Seven Card Stud Rules
The road to becoming a great 7 Card Stud player begins with learning the rules. While the following will get you started, you will most certainly want to check out our 7 Card Stud Strategy section to begin learning what it takes to be a winning seven card stud player.
In 7 card stud, each player is required to put in an ante before being dealt cards. The ante is a fraction of a bet, and is completely up to the game organizer. Generally however, antes that are higher than 25% of the small bet at that particular limit are consider very high. Antes are generally 10-20% of the small bet. For example, in a $5/$10 game, antes would most likely range from .50 to $1.00, as the small bet is $5. Setting the antes to an appropriate level is much more important than one would think. If antes are set too low, then players can and should wait all day on great hands, lending itself to a very slow and boring game. On the other hand, if antes are set too high, it becomes correct to play almost any cards, and the game becomes a crap shoot rather than a game of strategy.
After all antes are paid and pushed to the center of the table, everyone is dealt 2 cards face down and one card face up. The player with the lowest face up card must make a forced bet, called the "bring-in" to get the betting action started. If two players have low cards of the same rank, the "suit rank" actually comes into play. Suit rank goes in alphabetical order, clubs, diamonds, hearts and spades, with clubs being the lowest and spades being the highest. The bring-in bet is a predetermined amount, which is generally more than the ante, but much less than the small bet. To use the $5/$10 example again, a good bring-in amount to decide upon would be $2. For higher limit games, such as $10/$20, a good bring-in is $5. In most 7 Card Stud games, the player with the forced bring-in has the option of betting a full small bet as opposed to the predetermined bring-in amount.
The Betting Rounds
Each player to the left of the bring-in bet now has the option of calling, raising or folding. The player to the immediate left of the bring-in acts first and can either call the bring-in or raise it to a complete small bet. Once someone raises to a full small bet, each player in turn must either call the amount of the small bet or fold or re-raise. Once all betting, raising and calling has ended and bets are equal, this first round, also called "3rd street" comes to an end.
Each player is dealt one more card face up and another round of betting begins. This time, the first person to act is decided by who has the highest hand showing face up on their "board." The player with high hand on board has the option of checking or betting. Each player to his left acts in turn. If the player first to act checks, then the second player may check as well. However, once a bet has been made, each player must on his turn to act, call the bet, fold or raise. One variation many games make is that if the first player to act has a pair showing, he or she can make a double bet, ie. in the $5/$10 game, betting $10 instead of the normal $5 that would be bet on fourth street. When all bets are equal, we move to fifth street.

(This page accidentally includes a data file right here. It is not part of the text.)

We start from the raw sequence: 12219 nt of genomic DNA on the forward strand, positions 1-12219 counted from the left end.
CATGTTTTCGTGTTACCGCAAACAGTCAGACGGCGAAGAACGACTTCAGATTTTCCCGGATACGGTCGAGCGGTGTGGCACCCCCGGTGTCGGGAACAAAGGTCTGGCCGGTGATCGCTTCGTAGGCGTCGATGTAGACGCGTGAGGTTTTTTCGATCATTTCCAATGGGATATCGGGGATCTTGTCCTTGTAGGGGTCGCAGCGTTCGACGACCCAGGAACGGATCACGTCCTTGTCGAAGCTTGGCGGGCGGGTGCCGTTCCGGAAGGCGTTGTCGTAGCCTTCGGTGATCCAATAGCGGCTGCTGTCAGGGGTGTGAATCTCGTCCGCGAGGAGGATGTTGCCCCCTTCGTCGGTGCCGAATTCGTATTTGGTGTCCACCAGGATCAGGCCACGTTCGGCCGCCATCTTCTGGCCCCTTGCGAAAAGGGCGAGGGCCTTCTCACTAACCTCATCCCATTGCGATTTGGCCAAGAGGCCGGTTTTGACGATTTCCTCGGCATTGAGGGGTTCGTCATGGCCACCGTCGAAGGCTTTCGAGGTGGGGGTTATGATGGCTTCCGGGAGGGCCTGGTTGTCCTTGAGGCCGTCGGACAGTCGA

On fifth street, each player is dealt another card face up. As the round before, the player with the highest hand showing on board acts first. It is important to note that betting doubles on fifth street. In the $5/$10 game, previously all bets were $5, but now they must be $10. The high hand on board can check, bet or if he is a total imbecile, fold. Each player acting after him has the same options until the first bet is made, and then players must call, fold or raise. Again, once the betting action has ended, we move to the next round.
Each player is dealt yet another card face up and play moves exactly as it did on fifth street, using double bets and high hand on board acting first.
Also commonly called the river, players are dealt their last card face down! The high hand on board acts first and double bets are used just as they were on 6th street.
Once all betting action has stopped on 7th street, the aggressor, the last person to make a bet or raise on 7th street turns his down cards up for the table to see. If there was betting on the last round, then the high hand on board turns over his cards first.Each player to his left in turn can turn their cards face up if their hand is better, or "muck" their hand face down if they are beaten. If you are new to 7 Card Stud, it is often best to turn your cards up, even if you think you are the loser, as many a winning hand has hit the muck when players did not realize they held a straight or flush. The dealer reads the cards and will determine the winner. The player with the best five card hand using any of the seven cards in his hand wins the pot.